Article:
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Google Voice vs Google Hangouts

Sam Huisache
December 6, 2019

Google Voice vs Google Hangouts

As one of the largest and most popular tech companies in the world, Google products, which are often offered at no cost to personal users, are also among the most popular in their various software categories.

In the Voice-over-Internet-Protocol (VoIP) space, Google offers two different products: Google Voice and Google Hangouts. While these two products are very similar, they provide users with different capabilities and features. These features also vary based on whether they’re being used for “personal” use or for businesses. Below, I’ll dive into the best use cases for both products and share a bit of my experience using both for personal and business use.

Google Voice

Google Voice logo

Google Voice provides users with “smart” voice calling across PC and mobile devices (Android and iOS). One of its key selling points is that it can assign users with a personalized phone number that they can sync with their personal devices. This phone number can be used for both incoming and outgoing calls, and receiving and sending text messages.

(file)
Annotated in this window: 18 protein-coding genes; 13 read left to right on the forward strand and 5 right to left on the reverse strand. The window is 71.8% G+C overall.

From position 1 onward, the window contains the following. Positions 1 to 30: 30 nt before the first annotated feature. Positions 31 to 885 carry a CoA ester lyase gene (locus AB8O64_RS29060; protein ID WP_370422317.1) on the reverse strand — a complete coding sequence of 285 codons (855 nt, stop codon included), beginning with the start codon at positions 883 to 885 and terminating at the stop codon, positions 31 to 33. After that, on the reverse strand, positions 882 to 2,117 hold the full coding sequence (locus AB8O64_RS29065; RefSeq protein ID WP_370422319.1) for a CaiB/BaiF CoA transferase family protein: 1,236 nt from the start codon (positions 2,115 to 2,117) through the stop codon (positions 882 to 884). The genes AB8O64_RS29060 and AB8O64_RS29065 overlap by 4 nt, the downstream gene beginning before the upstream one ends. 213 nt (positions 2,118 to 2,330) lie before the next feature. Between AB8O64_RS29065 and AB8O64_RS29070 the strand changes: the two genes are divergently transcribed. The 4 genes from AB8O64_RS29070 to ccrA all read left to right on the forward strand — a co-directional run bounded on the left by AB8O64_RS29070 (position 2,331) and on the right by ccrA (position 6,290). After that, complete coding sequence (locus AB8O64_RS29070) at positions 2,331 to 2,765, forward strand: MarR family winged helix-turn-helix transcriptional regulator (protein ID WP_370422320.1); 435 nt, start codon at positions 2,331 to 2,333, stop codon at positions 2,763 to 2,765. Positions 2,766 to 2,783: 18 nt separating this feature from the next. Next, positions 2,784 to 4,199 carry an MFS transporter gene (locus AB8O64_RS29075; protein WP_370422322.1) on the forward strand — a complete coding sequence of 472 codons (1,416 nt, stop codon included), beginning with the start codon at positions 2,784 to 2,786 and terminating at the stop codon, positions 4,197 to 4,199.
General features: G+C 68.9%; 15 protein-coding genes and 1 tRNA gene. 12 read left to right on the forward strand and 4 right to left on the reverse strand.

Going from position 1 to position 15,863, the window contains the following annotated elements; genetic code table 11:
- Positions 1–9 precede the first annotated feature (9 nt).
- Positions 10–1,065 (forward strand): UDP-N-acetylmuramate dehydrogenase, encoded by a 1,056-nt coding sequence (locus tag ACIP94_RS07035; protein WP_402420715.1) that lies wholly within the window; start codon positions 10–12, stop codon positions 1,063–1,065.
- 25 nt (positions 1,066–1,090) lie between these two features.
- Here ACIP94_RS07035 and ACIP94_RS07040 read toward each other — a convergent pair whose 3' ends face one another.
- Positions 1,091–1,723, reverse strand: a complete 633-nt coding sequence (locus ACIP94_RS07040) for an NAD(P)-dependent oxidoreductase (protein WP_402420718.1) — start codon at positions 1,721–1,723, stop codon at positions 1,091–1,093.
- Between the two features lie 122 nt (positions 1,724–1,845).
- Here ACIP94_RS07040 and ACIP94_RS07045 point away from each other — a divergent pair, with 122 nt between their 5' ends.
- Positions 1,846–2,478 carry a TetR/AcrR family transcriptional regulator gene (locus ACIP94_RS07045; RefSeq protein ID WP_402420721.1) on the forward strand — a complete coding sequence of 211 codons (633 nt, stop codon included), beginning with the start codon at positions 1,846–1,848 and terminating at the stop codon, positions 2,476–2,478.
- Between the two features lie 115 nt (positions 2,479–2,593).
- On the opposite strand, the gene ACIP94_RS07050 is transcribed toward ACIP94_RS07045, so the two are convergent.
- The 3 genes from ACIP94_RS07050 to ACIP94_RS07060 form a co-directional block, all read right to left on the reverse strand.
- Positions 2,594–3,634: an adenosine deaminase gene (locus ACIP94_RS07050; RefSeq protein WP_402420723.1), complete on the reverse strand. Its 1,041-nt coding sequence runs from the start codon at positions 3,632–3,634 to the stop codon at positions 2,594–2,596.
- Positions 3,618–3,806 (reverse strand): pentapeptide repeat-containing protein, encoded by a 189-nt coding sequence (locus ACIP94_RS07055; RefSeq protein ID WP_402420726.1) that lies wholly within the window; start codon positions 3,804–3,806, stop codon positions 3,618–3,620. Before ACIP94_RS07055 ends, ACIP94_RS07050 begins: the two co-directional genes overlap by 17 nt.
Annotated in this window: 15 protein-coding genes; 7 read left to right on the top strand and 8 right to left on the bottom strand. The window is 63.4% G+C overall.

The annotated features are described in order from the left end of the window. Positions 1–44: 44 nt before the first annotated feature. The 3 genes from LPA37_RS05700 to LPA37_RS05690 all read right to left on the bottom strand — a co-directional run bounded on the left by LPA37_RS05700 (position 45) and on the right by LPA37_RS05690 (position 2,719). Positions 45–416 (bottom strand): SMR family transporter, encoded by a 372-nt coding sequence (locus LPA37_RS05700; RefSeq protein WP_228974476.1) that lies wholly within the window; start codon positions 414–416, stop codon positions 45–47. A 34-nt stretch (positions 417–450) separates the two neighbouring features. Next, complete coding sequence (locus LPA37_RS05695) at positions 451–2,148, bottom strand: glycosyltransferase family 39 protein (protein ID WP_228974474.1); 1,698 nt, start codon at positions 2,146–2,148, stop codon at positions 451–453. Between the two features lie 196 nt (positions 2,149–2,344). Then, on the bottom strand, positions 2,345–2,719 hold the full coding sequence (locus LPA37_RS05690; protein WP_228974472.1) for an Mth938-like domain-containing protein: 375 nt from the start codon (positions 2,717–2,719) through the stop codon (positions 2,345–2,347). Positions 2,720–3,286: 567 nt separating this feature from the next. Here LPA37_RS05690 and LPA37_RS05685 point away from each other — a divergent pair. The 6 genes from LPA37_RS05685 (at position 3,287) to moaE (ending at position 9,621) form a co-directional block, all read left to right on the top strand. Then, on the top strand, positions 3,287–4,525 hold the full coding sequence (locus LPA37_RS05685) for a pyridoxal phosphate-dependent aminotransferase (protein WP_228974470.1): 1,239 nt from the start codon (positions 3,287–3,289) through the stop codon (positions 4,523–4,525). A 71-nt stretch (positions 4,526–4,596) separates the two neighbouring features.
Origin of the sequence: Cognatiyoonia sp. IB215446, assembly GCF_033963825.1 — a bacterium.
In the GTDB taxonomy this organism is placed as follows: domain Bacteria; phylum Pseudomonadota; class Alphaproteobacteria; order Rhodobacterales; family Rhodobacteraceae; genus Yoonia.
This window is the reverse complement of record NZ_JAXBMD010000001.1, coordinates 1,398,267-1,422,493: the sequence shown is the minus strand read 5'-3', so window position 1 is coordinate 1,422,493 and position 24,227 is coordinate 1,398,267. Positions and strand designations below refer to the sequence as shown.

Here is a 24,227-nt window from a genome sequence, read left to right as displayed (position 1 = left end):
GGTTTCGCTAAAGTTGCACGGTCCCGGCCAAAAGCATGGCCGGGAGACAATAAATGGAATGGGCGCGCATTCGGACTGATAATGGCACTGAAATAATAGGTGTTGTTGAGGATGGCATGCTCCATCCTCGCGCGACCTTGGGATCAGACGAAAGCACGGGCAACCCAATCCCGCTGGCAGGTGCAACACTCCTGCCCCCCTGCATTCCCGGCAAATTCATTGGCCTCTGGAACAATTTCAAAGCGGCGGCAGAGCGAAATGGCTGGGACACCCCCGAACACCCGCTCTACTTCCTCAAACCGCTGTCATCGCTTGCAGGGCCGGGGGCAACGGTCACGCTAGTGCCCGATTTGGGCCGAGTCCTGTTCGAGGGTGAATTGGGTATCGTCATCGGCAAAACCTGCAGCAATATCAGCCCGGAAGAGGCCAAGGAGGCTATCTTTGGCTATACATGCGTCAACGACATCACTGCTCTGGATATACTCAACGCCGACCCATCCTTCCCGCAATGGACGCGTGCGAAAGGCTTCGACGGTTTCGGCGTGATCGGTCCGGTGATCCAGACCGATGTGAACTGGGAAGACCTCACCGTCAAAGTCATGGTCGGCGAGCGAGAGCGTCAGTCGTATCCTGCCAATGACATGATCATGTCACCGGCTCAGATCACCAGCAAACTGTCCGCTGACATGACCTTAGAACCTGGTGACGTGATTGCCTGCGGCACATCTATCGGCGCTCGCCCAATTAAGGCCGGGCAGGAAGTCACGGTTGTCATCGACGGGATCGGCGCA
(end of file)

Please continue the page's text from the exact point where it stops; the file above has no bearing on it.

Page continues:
My favorite aspect of using Google Voice is the control over your privacy that it provides. It allows you to use your personal devices for business, while protecting your actual number (and information). This is great for small business owners who maybe can’t justify investing in a separate mobile phone, but want to be able to have public-facing contact information.

Standard features including auto-blocking for calls identified as spam, “approved” contact lists,  voicemail transcription, and call forwarding. Features that should be extremely appealing to business are call routing to multiple phones, conferencing calls, call recording and online archiving, and the ability to port numbers. Appealing to everyone: unlimited calls and SMS within the U.S. and Canada.